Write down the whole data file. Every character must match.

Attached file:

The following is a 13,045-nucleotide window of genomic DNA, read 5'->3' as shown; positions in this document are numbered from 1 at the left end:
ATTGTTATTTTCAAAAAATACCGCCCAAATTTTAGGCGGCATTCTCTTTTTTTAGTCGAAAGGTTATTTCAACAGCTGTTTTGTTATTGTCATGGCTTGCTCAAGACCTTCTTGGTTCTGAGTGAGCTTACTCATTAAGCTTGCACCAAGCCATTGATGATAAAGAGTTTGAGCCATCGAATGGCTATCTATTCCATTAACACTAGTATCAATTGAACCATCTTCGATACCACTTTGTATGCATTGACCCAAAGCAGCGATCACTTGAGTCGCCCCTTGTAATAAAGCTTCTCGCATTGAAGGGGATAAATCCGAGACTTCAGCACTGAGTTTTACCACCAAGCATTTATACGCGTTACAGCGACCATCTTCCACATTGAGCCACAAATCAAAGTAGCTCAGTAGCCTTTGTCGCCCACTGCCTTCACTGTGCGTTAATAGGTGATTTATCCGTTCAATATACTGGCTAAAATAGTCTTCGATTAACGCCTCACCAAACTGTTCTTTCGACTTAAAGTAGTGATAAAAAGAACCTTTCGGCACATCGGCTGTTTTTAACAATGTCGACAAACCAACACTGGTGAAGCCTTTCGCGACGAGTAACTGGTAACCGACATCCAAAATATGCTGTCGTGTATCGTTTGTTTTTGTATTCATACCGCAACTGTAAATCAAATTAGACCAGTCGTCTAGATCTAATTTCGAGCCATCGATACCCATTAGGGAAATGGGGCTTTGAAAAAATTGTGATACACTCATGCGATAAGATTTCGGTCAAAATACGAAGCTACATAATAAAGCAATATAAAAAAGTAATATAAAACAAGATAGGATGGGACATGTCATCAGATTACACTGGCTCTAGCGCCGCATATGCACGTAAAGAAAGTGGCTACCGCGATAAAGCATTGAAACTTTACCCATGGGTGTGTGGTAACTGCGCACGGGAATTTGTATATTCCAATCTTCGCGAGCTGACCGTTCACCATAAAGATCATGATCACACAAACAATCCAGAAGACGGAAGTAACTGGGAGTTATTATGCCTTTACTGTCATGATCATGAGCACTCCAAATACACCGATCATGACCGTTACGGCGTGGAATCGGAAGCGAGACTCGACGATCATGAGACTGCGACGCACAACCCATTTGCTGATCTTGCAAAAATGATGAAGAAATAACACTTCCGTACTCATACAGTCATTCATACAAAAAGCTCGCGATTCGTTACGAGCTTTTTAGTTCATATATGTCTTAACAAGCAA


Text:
The following is a 13,045-nucleotide window of genomic DNA, read 5'->3' as shown; positions in this document are numbered from 1 at the left end:
ATTGTTATTTTCAAAAAATACCGCCCAAATTTTAGGCGGCATTCTCTTTTTTTAGTCGAAAGGTTATTTCAACAGCTGTTTTGTTATTGTCATGGCTTGCTCAAGACCTTCTTGGTTCTGAGTGAGCTTACTCATTAAGCTTGCACCAAGCCATTGATGATAAAGAGTTTGAGCCATCGAATGGCTATCTATTCCATTAACACTAGTATCAATTGAACCATCTTCGATACCACTTTGTATGCATTGACCCAAAGCAGCGATCACTTGAGTCGCCCCTTGTAATAAAGCTTCTCGCATTGAAGGGGATAAATCCGAGACTTCAGCACTGAGTTTTACCACCAAGCATTTATACGCGTTACAGCGACCATCTTCCACATTGAGCCACAAATCAAAGTAGCTCAGTAGCCTTTGTCGCCCACTGCCTTCACTGTGCGTTAATAGGTGATTTATCCGTTCAATATACTGGCTAAAATAGTCTTCGATTAACGCCTCACCAAACTGTTCTTTCGACTTAAAGTAGTGATAAAAAGAACCTTTCGGCACATCGGCTGTTTTTAACAATGTCGACAAACCAACACTGGTGAAGCCTTTCGCGACGAGTAACTGGTAACCGACATCCAAAATATGCTGTCGTGTATCGTTTGTTTTTGTATTCATACCGCAACTGTAAATCAAATTAGACCAGTCGTCTAGATCTAATTTCGAGCCATCGATACCCATTAGGGAAATGGGGCTTTGAAAAAATTGTGATACACTCATGCGATAAGATTTCGGTCAAAATACGAAGCTACATAATAAAGCAATATAAAAAAGTAATATAAAACAAGATAGGATGGGACATGTCATCAGATTACACTGGCTCTAGCGCCGCATATGCACGTAAAGAAAGTGGCTACCGCGATAAAGCATTGAAACTTTACCCATGGGTGTGTGGTAACTGCGCACGGGAATTTGTATATTCCAATCTTCGCGAGCTGACCGTTCACCATAAAGATCATGATCACACAAACAATCCAGAAGACGGAAGTAACTGGGAGTTATTATGCCTTTACTGTCATGATCATGAGCACTCCAAATACACCGATCATGACCGTTACGGCGTGGAATCGGAAGCGAGACTCGACGATCATGAGACTGCGACGCACAACCCATTTGCTGATCTTGCAAAAATGATGAAGAAATAACACTTCCGTACTCATACAGTCATTCATACAAAAAGCTCGCGATTCGTTACGAGCTTTTTAGTTCATATATGTCTTAACAAGCAA